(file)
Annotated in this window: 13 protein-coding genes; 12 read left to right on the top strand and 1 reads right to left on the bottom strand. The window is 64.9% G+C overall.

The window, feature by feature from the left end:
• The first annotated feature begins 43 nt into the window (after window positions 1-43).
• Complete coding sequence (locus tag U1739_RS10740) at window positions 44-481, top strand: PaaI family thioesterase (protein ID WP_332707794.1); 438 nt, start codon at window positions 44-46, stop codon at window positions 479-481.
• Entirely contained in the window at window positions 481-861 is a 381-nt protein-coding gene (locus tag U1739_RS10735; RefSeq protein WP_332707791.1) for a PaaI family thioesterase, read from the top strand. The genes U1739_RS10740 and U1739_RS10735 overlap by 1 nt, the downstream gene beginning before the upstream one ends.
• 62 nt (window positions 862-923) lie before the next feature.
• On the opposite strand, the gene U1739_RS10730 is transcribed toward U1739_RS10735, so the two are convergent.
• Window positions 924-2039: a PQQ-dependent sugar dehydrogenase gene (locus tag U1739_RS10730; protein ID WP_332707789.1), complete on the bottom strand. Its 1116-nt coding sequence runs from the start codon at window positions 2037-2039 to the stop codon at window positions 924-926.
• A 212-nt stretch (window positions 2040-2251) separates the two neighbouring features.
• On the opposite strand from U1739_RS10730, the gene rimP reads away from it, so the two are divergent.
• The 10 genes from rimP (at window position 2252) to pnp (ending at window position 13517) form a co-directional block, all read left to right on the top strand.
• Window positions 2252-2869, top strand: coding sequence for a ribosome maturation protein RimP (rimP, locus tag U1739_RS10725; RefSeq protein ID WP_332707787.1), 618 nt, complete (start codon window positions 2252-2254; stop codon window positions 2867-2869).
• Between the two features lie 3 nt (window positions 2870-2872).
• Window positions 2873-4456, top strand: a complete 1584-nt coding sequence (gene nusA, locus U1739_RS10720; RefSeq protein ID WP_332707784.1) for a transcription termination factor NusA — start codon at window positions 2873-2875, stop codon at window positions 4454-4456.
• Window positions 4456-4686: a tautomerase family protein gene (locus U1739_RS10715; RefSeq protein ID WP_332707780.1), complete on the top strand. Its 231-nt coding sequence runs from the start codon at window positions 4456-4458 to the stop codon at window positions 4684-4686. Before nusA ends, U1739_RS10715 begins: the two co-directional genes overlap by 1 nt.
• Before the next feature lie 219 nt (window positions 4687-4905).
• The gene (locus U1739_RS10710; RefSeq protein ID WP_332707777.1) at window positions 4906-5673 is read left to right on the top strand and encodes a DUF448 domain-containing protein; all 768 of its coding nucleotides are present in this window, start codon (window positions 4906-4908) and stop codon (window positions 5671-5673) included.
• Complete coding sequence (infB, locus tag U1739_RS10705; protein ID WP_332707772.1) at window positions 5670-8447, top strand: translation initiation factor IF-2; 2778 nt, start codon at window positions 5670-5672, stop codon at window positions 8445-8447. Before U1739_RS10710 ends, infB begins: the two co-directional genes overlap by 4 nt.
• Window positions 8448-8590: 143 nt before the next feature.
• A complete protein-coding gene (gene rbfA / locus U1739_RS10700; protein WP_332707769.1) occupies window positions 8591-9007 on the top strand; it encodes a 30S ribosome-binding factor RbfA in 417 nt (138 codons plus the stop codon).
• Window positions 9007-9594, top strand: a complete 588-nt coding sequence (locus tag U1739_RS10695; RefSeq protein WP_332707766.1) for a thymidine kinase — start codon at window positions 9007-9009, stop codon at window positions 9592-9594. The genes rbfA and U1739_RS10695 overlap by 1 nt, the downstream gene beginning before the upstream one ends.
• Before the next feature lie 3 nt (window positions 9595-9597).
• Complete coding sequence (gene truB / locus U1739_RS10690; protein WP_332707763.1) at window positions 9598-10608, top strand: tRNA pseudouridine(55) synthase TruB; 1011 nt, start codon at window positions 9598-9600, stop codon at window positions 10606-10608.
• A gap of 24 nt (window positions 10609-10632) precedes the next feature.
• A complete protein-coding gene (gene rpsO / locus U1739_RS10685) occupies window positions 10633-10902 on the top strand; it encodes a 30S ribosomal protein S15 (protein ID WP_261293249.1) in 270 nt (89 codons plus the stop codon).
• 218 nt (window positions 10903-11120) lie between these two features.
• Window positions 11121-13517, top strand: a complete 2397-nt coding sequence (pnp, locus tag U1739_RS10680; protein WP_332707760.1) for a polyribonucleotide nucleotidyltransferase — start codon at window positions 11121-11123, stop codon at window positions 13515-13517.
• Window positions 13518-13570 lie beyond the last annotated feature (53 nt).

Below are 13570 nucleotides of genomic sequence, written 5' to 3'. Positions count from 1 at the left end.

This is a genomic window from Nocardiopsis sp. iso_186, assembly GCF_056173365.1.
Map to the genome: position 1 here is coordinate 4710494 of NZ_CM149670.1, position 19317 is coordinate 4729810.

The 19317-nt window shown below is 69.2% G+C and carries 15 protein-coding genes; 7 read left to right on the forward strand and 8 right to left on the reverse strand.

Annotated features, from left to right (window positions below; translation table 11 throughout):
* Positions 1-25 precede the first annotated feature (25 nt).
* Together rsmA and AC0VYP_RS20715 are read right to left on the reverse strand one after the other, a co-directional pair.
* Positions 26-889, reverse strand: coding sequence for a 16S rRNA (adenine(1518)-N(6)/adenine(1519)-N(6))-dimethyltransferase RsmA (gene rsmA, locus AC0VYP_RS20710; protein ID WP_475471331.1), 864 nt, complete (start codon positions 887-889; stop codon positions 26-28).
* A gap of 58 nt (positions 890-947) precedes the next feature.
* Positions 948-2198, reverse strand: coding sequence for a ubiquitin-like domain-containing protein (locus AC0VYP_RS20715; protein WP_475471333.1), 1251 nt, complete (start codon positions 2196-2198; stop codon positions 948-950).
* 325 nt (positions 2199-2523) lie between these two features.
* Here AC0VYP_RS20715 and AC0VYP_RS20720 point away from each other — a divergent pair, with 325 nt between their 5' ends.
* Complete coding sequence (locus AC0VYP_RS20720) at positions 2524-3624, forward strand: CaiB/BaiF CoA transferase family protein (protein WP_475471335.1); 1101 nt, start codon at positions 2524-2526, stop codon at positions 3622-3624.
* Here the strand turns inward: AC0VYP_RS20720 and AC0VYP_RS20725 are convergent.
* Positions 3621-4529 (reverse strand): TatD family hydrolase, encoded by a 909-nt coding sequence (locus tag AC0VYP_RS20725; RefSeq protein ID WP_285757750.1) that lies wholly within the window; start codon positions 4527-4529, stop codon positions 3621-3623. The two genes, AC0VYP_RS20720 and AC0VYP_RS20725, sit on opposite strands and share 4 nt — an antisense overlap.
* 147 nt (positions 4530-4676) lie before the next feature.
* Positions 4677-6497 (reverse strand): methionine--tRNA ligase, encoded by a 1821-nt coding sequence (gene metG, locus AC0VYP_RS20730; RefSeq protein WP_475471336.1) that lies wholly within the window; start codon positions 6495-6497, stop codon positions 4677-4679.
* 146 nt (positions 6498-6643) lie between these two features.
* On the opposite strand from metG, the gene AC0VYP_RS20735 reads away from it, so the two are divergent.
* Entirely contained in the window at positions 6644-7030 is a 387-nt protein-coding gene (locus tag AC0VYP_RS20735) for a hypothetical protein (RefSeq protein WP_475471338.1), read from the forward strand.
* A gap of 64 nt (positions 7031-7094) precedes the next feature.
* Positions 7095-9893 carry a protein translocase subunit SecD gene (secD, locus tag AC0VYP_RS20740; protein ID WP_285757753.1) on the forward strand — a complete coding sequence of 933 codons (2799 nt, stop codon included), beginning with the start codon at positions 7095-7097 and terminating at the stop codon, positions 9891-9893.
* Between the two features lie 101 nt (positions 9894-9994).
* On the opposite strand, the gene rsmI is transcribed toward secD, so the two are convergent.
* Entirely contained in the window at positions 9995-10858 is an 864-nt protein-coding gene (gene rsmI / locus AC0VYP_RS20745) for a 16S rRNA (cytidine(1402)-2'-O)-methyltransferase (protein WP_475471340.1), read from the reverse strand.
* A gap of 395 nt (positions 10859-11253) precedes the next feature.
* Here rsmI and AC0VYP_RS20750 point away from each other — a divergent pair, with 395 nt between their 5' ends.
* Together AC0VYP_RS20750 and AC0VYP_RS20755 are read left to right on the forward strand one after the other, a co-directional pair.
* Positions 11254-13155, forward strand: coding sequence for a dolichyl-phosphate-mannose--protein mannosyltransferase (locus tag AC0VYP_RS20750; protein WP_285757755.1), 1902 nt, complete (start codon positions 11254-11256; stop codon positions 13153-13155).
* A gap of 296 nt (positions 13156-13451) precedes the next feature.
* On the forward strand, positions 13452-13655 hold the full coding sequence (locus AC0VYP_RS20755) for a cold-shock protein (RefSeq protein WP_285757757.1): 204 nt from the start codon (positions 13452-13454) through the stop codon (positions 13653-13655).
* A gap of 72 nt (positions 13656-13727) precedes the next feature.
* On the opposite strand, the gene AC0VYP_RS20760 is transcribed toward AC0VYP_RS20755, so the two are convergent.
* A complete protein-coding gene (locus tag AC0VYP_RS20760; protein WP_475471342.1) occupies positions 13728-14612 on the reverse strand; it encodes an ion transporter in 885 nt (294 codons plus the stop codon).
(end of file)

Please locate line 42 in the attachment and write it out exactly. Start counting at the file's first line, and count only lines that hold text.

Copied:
* Here the strand turns inward: AC0VYP_RS20720 and AC0VYP_RS20725 are convergent.